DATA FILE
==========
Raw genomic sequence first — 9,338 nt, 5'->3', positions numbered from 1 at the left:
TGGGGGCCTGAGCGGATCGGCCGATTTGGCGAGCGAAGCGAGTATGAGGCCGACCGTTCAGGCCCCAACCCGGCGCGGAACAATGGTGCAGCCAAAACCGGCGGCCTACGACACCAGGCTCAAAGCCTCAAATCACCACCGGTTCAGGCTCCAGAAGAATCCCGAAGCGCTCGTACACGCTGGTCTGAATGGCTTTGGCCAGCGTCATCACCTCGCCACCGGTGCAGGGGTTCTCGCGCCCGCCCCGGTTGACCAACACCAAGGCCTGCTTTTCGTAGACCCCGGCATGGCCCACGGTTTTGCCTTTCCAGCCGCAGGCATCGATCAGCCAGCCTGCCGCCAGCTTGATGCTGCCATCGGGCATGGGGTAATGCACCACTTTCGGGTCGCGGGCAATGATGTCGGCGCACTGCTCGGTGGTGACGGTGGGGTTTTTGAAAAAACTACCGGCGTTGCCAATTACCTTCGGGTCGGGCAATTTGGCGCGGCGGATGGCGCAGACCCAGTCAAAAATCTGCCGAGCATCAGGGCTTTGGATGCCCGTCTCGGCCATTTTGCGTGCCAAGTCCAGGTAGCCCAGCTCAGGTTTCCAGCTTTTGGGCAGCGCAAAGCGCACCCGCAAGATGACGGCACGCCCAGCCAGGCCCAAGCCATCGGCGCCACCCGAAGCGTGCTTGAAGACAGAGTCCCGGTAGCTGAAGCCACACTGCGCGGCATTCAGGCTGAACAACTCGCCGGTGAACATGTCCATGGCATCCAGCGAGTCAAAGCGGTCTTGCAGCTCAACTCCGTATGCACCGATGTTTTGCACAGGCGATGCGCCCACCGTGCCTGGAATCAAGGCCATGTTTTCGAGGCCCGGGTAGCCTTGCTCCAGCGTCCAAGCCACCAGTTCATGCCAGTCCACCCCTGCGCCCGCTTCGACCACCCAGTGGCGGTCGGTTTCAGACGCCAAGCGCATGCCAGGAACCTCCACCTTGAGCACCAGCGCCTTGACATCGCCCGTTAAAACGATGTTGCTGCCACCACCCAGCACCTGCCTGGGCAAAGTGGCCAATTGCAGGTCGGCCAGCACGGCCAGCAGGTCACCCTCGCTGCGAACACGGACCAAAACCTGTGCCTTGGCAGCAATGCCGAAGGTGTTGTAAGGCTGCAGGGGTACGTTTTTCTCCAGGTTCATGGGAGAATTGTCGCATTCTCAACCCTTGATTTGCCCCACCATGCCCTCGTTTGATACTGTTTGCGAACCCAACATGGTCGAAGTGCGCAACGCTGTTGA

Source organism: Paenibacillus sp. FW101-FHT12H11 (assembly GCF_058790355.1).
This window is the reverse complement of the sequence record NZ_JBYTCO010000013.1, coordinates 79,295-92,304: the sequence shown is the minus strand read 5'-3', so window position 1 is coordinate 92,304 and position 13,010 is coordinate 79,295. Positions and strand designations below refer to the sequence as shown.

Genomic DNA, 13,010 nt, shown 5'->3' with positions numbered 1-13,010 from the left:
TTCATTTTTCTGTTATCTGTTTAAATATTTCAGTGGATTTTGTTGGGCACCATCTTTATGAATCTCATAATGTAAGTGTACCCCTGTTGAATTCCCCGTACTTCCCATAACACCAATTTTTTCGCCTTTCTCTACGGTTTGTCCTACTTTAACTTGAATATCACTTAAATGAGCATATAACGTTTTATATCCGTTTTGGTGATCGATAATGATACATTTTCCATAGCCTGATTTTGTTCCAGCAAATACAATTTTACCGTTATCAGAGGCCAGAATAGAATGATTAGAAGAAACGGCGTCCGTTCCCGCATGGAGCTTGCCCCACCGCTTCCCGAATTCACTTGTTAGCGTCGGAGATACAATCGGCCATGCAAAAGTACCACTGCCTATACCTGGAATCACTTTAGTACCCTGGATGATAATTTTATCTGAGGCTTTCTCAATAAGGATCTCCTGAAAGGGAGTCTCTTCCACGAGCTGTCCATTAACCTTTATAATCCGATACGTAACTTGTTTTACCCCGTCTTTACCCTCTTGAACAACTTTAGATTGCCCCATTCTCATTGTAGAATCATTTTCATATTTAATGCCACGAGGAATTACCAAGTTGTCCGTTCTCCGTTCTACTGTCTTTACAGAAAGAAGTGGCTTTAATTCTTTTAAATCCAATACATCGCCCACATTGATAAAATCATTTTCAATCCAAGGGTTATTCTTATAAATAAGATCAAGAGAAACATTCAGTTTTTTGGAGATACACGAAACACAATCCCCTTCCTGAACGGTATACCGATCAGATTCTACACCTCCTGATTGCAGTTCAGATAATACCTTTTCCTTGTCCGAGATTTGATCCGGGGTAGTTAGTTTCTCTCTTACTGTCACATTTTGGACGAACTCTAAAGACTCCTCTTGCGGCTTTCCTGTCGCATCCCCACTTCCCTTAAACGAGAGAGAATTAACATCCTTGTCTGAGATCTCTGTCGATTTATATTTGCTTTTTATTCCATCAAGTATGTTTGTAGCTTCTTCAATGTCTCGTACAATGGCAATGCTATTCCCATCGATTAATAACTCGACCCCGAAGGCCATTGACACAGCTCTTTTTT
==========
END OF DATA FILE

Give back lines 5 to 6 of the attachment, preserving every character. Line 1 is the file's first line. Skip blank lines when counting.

Genomic DNA, 13,010 nt, shown 5'->3' with positions numbered 1-13,010 from the left:
TTCATTTTTCTGTTATCTGTTTAAATATTTCAGTGGATTTTGTTGGGCACCATCTTTATGAATCTCATAATGTAAGTGTACCCCTGTTGAATTCCCCGTACTTCCCATAACACCAATTTTTTCGCCTTTCTCTACGGTTTGTCCTACTTTAACTTGAATATCACTTAAATGAGCATATAACGTTTTATATCCGTTTTGGTGATCGATAATGATACATTTTCCATAGCCTGATTTTGTTCCAGCAAATACAATTTTACCGTTATCAGAGGCCAGAATAGAATGATTAGAAGAAACGGCGTCCGTTCCCGCATGGAGCTTGCCCCACCGCTTCCCGAATTCACTTGTTAGCGTCGGAGATACAATCGGCCATGCAAAAGTACCACTGCCTATACCTGGAATCACTTTAGTACCCTGGATGATAATTTTATCTGAGGCTTTCTCAATAAGGATCTCCTGAAAGGGAGTCTCTTCCACGAGCTGTCCATTAACCTTTATAATCCGATACGTAACTTGTTTTACCCCGTCTTTACCCTCTTGAACAACTTTAGATTGCCCCATTCTCATTGTAGAATCATTTTCATATTTAATGCCACGAGGAATTACCAAGTTGTCCGTTCTCCGTTCTACTGTCTTTACAGAAAGAAGTGGCTTTAATTCTTTTAAATCCAATACATCGCCCACATTGATAAAATCATTTTCAATCCAAGGGTTATTCTTATAAATAAGATCAAGAGAAACATTCAGTTTTTTGGAGATACACGAAACACAATCCCCTTCCTGAACGGTATACCGATCAGATTCTACACCTCCTGATTGCAGTTCAGATAATACCTTTTCCTTGTCCGAGATTTGATCCGGGGTAGTTAGTTTCTCTCTTACTGTCACATTTTGGACGAACTCTAAAGACTCCTCTTGCGGCTTTCCTGTCGCATCCCCACTTCCCTTAAACGAGAGAGAATTAACATCCTTGTCTGAGATCTCTGTCGATTTATATTTGCTTTTTATTCCATCAAGTATGTTTGTAGCTTCTTCAATGTCTCGTACAATGGCAATGCTATTCCCATCGATTAATAACTCGACCCCGAAGGCCATTGACACAGCTCTTTTTT